Hi! I was recently admitted to Northwestern as a transfer student from the University of Michigan, and am seriously considering whether to transfer or not. I would be entering as a sophomore. The problem is, I am scared to transfer and start all over. It would be great if people could give me reasons Why (or Why Not) Northwestern? My main problems with UM are that it feels too big; classes are too big, and there is no sense of school-wide community outside sports. I felt like a number there, and I just didn't love the school. I'd also like to be nearer a big city (like Chicago). Help me out!
I know both NU and Tufts well. Both are great schools, as is UM.
Clearly, both will have a more intimate feel than UM (Tufts, which has the intimate feel of a liberal arts college, even more than NU), if that's what you're looking for.
Both have great school spirit and community feel, but in different ways.
NU's school spirit is a bit more typical than what you'll find at Tufts, in part due to the fact that NU is a Big Ten, Division I school, which i personally think has a big impact. Tufts' school spirit is less about competitive athletics (attendance at football games, for example, is really low), and more about a sense of it being "cool" to be smart and into education and a lot about community service, with an eye on what it will take to improve the world.
Tufts is a quick walk and T ride into Cambridge, or even Boston. Boston (as in greater Boston) is one of the great college towns in the country, but it is much more provincial than Chicago.
Chicago is much more cosmopolitan, like NYC, but much more manageable and less intense. And Evanston is a great college town too.
I suspect much will depend on what you are studying too. Tufts is a very strong school; i would give most of its academic areas A or A-. Its Int'l Relations and pre-med curricula are among the very tops in the country.
I would probably give NU marginally higher "grades" - probably As in most areas (although Tufts is better for IR).
Okay. I considered NU and Tufts this spring as a first-timer, and here's what I thought:
NU is a half hour to an hour and a half outside of Chicago (take the Metra in, it's waaaaaay faster than the El). It also has excellent academics, and you can take internships for credit during the regular school year. There's a ton of school spirit (even if they aren't exactly top-notch across the board), and it's a nice size. Not too big, not too small. And the campus isn't ridiculously spread out, which is nice. I also liked the vibe there-- most of the students seem to be pretty relaxed, and there's a lot of variety. It didn't seem really high-pressure in the same way that east-coast elite schools seemed when I visited. There's definitely a ton of ambition at NU, but it isn't to the point where everyone's pulling a Hermione and camping out in the library -every- night.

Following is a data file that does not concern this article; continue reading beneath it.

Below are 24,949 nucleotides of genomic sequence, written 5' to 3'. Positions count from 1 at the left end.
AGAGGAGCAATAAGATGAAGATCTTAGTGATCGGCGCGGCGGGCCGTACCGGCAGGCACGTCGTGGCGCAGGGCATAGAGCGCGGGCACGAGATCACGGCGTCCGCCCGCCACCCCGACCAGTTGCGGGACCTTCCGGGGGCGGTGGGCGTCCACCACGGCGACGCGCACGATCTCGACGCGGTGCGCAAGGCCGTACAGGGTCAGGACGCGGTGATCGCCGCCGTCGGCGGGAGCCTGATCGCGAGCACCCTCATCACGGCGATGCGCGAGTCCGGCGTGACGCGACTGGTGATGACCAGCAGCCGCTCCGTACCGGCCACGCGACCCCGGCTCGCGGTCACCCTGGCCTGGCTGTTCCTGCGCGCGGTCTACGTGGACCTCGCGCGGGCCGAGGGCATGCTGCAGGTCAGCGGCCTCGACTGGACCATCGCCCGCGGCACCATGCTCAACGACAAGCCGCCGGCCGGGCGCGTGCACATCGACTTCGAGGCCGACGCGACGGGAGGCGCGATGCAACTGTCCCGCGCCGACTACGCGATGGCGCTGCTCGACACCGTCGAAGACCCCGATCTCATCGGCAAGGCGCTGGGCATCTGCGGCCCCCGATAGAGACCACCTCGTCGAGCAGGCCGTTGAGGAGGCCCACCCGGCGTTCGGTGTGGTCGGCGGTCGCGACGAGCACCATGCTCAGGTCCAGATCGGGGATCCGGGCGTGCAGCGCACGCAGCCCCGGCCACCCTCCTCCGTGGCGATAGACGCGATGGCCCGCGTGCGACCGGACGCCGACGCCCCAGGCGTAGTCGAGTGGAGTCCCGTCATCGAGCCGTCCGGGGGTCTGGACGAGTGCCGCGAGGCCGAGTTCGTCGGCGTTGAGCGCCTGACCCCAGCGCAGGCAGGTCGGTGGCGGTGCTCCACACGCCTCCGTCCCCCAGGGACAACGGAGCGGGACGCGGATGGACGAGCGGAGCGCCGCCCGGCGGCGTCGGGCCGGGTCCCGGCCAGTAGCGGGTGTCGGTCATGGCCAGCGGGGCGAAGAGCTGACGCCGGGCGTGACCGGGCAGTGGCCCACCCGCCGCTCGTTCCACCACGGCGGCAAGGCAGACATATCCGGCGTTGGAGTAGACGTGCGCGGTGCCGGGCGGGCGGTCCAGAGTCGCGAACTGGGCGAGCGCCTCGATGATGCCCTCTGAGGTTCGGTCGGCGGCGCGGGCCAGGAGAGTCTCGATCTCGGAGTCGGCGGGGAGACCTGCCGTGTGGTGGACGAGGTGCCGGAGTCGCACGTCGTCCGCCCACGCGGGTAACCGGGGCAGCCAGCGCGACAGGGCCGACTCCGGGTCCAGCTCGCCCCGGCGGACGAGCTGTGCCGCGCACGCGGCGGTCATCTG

Tufts is suuuuuuuuper quirky. The people are cool, nice, laid-back... and a bit odd. Not a bad thing, but it's definitely noticeable. The experimental college is a very cool idea, I don't see many colleges that have quite the same set-up on the same scale. Medford is a decent place to be. Not grand, but not too bad. Boston is a great city, too, but do keep in mind that it's not the midwest--there's definitely a difference, and some people might be drawn more to one or the other. Tufts has great academics as well, especially for international relations--they have a full in-house exchange program set up in... Switzerland, I think, which means you can intern at, say, Swiss watchmaking companies for business, or study whatever courses... in Switzerland. Very seamless, if I recall the admissions bit correctly. Tufts isn't 'elite,' for purposes of describing the experience. I heard a bit from someone attending, and they told me that the student body really isn't crazy or cut-throat or busy jumping off of bridges because there's so much pressure. It's very open and friendly. And quirky.
>> NU's school spirit is a bit more typical than what you'll find at Tufts, in part due to the fact that NU is a Big Ten, Division I school, which i personally think has a big impact. Tufts' school spirit is less about competitive athletics (attendance at football games, for example, is really low), and more about a sense of it being "cool" to be smart and into education and a lot about community service, with an eye on what it will take to improve the world.
Compared to UMich, at least for D and her NU friends (many are Theatre and Music majors), competitive sports are barely on the radar, while her Theatre and Music friends at UMich find the culture there is VERY focused on sports. I can't compare NU to Tufts, but I might have said the school spirit at NU is more about more about "a sense of it being "cool" to be smart and into education and a lot about community service, with an eye on what it will take to improve the world." ;-D